The Plot: Maurice “Reese” Anderson will be fifteen in a month. For the last twenty-two months, he’s been at the Progress Center for young offenders aged twelve to sixteen. He’s on a special work-release program a few days a week and hoping to be able to get out several months before his release date. Getting out means going home — but what does home offer? Is he destined to be one of those young men who only “visit” home between arrests?
The Good: Reese tells his own story. He owns his past and doesn’t make any excuses. He stole prescription pads from a doctor’s office, sold them to a local drug dealer, and when that drug dealer was arrested, so was Reese. Reese is incredibly real; his voice echoes in your head long after his story ends.
After almost two years in Progress, Reese has a fatalistic approach to life: “What was happening was just happening. That’s the way life was. Shit just came together, and if it rolled in your direction you got messed up.” Right now a lot is rolling in Reese’s direction. Back home, his brother Willis may be getting into the same trouble as Reese while his mother may be using drugs again. Younger sister Icy has big dreams, but she’s without adults who will help make them real. At the facility for senior citizens Reese is working at, crotchety old Pieter Hooft is giving Reese a hard time, making racist statements and accusing Reese of stealing. Most challenging of all is life within Progress. Reese wants to get out, but he can’t help getting in fights. Toon, only twelve and in Progress for being truant, is being targeted by older boys. Helping Toon means putting his own freedom and life at risk.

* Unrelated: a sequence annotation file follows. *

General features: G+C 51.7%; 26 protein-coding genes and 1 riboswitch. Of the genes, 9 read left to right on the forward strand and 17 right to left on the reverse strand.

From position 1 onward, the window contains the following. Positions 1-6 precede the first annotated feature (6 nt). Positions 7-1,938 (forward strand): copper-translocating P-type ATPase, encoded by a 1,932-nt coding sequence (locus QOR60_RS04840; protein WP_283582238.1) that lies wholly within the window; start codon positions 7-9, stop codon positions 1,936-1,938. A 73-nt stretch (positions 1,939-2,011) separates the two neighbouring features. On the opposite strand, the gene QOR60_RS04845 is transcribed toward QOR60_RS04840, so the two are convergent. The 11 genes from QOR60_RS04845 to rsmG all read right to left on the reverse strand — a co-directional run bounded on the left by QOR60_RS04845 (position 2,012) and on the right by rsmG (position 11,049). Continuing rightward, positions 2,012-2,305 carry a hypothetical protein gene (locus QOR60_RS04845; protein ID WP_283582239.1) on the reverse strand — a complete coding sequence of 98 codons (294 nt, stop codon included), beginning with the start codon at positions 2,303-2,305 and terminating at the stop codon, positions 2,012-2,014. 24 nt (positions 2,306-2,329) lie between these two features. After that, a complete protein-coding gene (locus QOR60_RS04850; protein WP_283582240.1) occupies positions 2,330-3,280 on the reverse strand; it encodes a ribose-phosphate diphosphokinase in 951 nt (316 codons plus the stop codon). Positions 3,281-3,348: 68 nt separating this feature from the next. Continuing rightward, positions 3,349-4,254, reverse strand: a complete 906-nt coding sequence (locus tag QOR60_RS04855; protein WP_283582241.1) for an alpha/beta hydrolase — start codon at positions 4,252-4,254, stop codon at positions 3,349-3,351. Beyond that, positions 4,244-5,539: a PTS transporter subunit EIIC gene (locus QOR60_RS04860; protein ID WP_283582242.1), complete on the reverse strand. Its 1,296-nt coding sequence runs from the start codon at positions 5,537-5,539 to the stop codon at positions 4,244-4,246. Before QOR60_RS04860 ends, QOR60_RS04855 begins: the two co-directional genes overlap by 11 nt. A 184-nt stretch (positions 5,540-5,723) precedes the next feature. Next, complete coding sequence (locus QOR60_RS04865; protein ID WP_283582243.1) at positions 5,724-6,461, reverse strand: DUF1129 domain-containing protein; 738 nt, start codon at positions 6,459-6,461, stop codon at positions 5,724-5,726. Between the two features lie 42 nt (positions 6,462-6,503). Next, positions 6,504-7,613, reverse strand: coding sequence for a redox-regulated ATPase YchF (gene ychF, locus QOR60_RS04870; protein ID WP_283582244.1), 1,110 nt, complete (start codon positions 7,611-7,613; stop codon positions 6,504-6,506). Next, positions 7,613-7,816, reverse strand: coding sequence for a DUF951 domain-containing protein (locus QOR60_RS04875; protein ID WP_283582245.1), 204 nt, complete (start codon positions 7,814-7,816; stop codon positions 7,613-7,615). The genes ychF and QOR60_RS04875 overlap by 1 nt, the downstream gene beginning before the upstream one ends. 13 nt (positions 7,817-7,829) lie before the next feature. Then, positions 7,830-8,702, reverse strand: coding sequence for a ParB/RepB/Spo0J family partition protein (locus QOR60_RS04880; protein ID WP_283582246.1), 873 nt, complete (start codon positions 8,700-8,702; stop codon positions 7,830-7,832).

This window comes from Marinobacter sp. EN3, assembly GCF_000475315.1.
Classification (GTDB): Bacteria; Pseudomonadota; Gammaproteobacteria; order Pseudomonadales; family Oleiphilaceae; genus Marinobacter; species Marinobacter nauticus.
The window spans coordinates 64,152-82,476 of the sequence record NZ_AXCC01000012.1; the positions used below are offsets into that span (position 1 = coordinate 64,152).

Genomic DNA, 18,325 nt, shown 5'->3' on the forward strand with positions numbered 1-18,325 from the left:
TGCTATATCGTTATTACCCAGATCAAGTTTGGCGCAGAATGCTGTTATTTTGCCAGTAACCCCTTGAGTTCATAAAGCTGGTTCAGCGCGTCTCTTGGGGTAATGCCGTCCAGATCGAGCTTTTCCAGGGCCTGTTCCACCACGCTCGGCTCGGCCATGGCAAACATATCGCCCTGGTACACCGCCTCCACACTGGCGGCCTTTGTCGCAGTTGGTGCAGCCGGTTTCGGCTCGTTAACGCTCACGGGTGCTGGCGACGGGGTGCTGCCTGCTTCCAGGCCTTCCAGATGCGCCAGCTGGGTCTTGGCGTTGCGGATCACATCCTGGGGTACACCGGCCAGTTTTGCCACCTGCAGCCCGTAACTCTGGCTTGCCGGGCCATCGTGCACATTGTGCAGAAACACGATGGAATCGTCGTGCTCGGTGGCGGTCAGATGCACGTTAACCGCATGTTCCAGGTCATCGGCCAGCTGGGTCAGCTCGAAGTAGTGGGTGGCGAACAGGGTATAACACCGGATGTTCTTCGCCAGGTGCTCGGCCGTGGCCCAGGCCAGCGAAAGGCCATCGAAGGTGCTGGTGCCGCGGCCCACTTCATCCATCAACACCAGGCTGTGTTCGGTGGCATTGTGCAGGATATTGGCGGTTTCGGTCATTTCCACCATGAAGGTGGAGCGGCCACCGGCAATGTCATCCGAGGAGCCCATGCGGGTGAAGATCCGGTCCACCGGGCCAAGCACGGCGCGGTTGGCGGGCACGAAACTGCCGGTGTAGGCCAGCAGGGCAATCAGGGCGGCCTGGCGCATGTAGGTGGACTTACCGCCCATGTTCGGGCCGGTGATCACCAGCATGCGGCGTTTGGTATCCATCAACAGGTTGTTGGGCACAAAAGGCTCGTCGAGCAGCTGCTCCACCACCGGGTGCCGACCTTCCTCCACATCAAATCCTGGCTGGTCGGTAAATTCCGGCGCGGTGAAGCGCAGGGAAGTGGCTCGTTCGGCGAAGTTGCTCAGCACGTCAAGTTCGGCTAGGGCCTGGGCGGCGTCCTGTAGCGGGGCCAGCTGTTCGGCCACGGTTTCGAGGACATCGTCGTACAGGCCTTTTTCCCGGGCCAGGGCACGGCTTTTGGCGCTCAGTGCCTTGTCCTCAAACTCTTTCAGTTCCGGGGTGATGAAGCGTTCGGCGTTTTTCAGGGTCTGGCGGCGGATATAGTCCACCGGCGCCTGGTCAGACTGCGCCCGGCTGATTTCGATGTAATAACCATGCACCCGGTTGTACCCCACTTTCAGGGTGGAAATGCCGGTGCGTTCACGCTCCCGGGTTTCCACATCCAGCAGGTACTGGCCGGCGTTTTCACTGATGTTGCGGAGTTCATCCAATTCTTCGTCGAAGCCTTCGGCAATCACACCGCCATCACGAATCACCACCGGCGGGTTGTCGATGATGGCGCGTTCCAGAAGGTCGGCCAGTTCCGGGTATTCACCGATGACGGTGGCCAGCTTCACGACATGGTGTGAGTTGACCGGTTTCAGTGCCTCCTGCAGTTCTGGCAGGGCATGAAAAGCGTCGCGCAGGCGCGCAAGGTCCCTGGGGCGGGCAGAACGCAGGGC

Pieter Hooft is an interesting addition to Reese’s life. He’s cranky and lonely and sick and, it turns out, has more in common with Reese than one would think. As a child, roughly Reese’s age, Hooft was in a Japanese prison camp in Dutch Indonesia. Hooft’s stories of how prisoners acted, how they treated each other, gives Reese some insight into not only his own life but into the other prisoner’s. Insight into the urge to fight, to hit back: “Because fighting is good. When you fight you’re alive, you’re somebody. You’re not standing in the corridor with your hands behind your back. Maybe that’s it, that you’re free, swinging your fists, letting people know who you are. Even if you’re going to die. . . . Maybe he knew he was going to die but needed to be somebody for that minute.”
Reese feels like he has no choices. But does he? And if he believes he has no choices, does that mean that once he’s released something will happen and he’ll just wind up back in Progress? If he believes fighting is freedom, will he ever be free? Myers brings you into Reese’s world and the limitations, offering no easy answers. I read somewhere that any good book ends not with an ending but a beginning. Lockdown ends with the beginning of Reese’s life.